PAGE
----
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North Shore-LIJ Neurology

Discussion in 'Neurology' started by CNSDOC, Nov 26, 2005.

  1. CNSDOC

    CNSDOC Junior Member

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    Hello all. I know that some of you will be interviewing at North Shore-LIJ for neurology. As I am currently a PGY-3 resident in the program, I would be glad to answer any questions that you have concerning the program or the interview process. Please feel free to post. :)
     
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  3. drssr

    drssr Member
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    hi there!my doubts about the program are-
    1.on the sf match site it has been refferd to as the Aecom NSLIJ program.do the residents rotate at montefiore?if so for how long?
    2.out of the two,NS and LIJ,where do the residents rotate more often during the three years?
    2.this might sound silly,but i was also wondering,when residents graduate how would their certificate read?would it say Aecom NSLIJ or just NSLIJ?I know this is a silly q and would absolutely understand it if you were unable to answer it! :) the point i am trying to make is ,how big does the affiliation with AECOM affect the program and its residents?
    i would really appreciate it if you could answer my questions.coz there arent that many who seem to know!
     
  4. CNSDOC

    CNSDOC Junior Member

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    drssr,

    In reference to your first question, yes residents do rotate through Montefiore and this may be from 1 to 2 months. You have the option of doing electives in all four years and you will have the opportunity to do them at Montefiore. Since this is primarily a North Shore-LIJ program, the number of non-elective rotations at Montefiore are being generally decreased.

    As for your second question, the responsibilities of the residents for the two hospitals will be split fairly evenly. One person may have any extra month at North Shore or LIJ, but it will all even out as the residents progresses through the residency.

    As for the third question, it would say North Shore-Long Island Jewish Health System on the certificate since Albert Einstein College of Medicine has it's own program and Montefiore is their major teaching affiliate. If you were to go the Einstein program I imagine it would say "Albert Einstein College of Medicine-Montefiore Medical Center".
     
  5. drssr

    drssr Member
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    hey!thanks a lot for the input.it really helped especially since it was from the horse's mouth!again,thank you! :)
     
  6. bluegold

    bluegold Member
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    CNS DOC,

    I was wondering if you could comment on the competetiveness of the program. Specifically with regard to taking DO applicants, and whether the USMLE is required, if not what sort of COMLEX scores are you looking for? In addition I was interested in the academics of the program, are there reseach oppertunities available? Finally I was wondering if you could take me through a typical day.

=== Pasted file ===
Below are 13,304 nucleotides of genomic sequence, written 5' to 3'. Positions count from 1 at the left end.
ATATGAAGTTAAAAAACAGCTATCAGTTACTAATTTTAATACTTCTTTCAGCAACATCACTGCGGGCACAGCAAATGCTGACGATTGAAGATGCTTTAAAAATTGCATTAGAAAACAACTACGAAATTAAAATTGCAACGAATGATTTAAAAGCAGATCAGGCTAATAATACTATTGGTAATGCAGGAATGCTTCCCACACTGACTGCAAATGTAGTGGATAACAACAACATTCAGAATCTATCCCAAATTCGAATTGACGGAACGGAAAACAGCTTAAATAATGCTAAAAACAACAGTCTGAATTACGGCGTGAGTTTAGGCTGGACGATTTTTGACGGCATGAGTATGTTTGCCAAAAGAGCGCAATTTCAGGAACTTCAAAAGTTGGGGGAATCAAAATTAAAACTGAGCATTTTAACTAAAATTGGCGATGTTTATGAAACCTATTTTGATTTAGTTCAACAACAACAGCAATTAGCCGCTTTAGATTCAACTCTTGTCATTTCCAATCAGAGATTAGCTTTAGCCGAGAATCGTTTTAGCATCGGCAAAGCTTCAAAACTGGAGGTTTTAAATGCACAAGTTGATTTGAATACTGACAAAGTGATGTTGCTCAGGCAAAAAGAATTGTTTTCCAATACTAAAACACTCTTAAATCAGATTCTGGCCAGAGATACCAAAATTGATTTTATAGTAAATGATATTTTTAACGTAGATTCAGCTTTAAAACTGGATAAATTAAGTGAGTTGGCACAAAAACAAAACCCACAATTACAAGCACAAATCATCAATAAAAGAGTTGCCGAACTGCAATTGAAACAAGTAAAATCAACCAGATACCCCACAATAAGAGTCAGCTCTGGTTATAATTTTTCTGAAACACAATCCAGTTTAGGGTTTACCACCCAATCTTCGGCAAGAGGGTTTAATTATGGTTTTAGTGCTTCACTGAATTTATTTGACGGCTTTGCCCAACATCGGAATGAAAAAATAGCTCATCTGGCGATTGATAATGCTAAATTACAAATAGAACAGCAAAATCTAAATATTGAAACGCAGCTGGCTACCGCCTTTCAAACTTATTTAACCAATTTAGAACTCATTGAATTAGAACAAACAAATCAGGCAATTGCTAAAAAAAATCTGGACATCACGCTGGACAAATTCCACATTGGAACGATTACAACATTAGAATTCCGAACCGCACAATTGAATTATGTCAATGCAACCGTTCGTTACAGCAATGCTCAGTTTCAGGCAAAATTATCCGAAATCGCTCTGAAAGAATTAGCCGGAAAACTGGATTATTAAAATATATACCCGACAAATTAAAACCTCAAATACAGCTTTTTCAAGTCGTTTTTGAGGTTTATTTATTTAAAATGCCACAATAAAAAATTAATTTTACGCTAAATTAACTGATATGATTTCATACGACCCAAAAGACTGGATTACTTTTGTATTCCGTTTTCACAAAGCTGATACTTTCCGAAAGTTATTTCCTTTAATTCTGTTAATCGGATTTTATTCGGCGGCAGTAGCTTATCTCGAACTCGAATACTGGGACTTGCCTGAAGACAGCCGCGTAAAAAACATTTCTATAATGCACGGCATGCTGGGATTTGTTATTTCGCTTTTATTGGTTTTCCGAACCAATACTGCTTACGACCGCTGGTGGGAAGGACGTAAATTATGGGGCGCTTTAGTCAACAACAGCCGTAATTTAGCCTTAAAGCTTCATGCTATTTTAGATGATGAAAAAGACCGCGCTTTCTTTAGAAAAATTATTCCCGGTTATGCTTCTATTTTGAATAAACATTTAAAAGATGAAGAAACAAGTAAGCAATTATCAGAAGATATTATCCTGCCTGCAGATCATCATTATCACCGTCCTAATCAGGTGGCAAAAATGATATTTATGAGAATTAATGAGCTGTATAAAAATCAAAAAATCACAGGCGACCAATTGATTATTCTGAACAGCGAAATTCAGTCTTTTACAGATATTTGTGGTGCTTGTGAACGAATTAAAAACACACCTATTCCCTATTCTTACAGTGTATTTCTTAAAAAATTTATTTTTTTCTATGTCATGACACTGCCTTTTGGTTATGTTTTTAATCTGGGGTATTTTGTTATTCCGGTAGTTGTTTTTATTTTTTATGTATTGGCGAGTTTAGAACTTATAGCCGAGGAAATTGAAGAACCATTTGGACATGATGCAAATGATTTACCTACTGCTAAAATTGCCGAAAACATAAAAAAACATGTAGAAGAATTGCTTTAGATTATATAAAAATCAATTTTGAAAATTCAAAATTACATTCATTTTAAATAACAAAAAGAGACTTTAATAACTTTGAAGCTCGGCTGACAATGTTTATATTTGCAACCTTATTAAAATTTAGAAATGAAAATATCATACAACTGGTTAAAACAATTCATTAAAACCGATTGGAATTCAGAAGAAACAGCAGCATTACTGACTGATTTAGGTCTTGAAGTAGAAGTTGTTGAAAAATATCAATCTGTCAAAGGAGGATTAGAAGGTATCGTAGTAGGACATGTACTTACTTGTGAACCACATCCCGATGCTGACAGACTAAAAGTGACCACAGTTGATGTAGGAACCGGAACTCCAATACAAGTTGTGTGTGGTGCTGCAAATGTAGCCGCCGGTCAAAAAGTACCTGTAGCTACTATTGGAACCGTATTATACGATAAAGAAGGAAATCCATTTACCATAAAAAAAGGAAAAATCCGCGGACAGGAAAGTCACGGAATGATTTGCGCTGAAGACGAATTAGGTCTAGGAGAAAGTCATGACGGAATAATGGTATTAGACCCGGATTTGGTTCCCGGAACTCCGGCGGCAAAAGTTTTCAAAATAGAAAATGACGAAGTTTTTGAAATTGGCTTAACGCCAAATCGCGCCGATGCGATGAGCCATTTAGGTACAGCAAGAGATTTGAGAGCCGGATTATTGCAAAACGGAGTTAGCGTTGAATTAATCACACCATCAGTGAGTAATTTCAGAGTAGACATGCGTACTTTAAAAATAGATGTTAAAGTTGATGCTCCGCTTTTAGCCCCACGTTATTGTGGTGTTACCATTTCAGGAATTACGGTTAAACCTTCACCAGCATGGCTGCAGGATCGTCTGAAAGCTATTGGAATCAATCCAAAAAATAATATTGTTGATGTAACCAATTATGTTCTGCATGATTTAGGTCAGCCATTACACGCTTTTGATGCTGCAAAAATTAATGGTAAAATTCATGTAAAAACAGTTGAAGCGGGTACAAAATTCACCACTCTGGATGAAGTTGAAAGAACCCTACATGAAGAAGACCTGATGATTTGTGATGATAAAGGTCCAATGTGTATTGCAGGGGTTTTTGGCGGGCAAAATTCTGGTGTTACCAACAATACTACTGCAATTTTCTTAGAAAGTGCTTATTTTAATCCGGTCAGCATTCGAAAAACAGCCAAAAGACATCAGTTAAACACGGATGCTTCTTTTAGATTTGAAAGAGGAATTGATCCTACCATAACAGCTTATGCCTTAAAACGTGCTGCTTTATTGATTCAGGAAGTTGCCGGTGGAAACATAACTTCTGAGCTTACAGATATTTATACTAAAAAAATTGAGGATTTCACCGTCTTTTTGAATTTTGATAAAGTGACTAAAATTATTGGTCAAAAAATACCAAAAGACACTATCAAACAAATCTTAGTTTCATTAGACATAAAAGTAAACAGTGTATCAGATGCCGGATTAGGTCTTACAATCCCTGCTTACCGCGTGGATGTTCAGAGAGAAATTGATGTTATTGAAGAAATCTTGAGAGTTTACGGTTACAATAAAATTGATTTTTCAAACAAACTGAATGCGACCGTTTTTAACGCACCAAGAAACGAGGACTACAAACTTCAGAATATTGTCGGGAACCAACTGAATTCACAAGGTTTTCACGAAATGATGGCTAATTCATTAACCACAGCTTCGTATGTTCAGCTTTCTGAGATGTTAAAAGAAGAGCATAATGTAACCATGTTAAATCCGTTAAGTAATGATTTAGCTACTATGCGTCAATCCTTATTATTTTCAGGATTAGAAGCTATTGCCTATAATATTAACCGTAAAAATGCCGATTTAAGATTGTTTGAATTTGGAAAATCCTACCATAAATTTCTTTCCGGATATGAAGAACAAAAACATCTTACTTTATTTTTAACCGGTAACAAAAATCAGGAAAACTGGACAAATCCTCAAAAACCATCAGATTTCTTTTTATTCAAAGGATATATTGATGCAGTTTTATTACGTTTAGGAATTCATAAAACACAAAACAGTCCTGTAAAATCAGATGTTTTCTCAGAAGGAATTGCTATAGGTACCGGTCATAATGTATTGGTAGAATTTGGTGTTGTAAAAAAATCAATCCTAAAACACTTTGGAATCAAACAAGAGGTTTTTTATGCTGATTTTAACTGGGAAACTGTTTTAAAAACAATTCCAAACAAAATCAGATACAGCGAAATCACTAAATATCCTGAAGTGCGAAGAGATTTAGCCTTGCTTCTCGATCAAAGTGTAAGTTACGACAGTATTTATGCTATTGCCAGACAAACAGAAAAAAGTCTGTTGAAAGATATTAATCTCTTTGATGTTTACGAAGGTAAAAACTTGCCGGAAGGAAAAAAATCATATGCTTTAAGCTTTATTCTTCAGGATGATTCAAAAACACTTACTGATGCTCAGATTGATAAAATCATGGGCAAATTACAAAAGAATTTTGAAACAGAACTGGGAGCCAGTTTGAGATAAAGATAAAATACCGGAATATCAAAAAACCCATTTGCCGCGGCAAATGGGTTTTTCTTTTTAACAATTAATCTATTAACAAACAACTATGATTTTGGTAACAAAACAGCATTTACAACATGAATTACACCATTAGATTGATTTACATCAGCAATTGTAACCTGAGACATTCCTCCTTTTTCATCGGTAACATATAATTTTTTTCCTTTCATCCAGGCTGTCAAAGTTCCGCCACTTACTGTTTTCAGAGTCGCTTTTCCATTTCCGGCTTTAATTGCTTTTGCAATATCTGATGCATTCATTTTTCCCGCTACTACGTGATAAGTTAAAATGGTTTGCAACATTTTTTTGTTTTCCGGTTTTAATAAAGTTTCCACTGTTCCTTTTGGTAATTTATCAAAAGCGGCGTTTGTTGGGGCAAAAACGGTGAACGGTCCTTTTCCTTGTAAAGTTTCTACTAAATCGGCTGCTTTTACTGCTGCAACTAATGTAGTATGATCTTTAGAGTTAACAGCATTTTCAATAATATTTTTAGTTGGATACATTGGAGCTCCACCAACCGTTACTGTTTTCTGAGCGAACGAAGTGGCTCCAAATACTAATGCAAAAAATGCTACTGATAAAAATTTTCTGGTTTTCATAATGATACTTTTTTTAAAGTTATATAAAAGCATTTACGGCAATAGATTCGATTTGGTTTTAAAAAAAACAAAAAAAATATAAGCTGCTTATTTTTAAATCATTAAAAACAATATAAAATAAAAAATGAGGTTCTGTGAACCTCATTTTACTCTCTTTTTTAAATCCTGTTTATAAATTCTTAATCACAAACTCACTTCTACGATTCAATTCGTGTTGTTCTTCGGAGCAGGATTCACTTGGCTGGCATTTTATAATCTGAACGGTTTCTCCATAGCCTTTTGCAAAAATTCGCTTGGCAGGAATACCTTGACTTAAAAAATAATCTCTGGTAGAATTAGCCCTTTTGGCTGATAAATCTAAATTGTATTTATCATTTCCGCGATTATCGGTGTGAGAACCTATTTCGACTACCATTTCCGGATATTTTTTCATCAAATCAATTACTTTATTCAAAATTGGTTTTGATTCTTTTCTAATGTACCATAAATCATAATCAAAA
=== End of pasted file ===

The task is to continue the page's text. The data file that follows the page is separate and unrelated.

Thanks for making yourself available...
     
  7. CNSDOC

    CNSDOC Junior Member

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    Bluegold,

    North Shore-LIJ is a fairly competitive program. The program will interview approximately 150 to 200 candidates for 7 available positions. Dr. Kanner, the program director, accepts both COMLEX and USMLE scores. He has fixed cut off scores for both USMLE and COMLEX for giving out interviews. He recognizes the fact that there are inherent differences between the two exams so he sets the cutoff score for COMLEX at 60th percentile. The cutoff score for the USMLE is 80th percentile.

    However, you should realize that the COMLEX and USMLE are not the "be-all and end-all" of getting an interview. If you have done a clerkship in neurology either at North Shore or LIJ and Dr. Kanner wants to recruit you, you will get an interview as long as your scores are reasonable. Additionally if you have worked at one of the big name hospitals and you have an outstanding letter of recommendation from a neurologist, that will also put you closer to getting an interview.

    The program is also very DO friendly. We have several DOs in the program in various stages of training, all of whom are NYCOM grads. The current Chief Resident at North Shore is a DO and is a NYCOM grad. The program is also very friendly to foreign grads. As long as you're qualified it does not matter whether you have an MD or DO or whether you got your medical degree in the US or outside. The program director/chairman himself is a foreign grad (University of Madrid), the vice-chairman of neurology at North Shore is a foreign grad (MGM Medical College in India).

    A typical day at North Shore, would be something like this.

    7:00 to 8:00 - Morning Report
    8:30 to 9:30- Grand Rounds (if it's Friday)/Neuroradiology rounds (if it's Monday) or Residents go see their patients
    9:30 to 10:30- Residents work on the floor
    9:00 to 12:00- Residents with outpatient clinic on Tuesdays report to the clinic. If resident does not have clinic, resident continues to work on floor
    10:30 to 11:30- Teaching rounds with floor attending
    11:00 to 12:00- Teaching Rounds with Dr. Kanner (on Fridays only)
    12:00 to 1:00- Noon Lecture/Professor's Rounds with Dr. Kanner (every other Wednesday)/Journal Club with Dr. Murthy (alternating with Professor's Rounds on Wednesdays). If no lecture, we just go to lunch!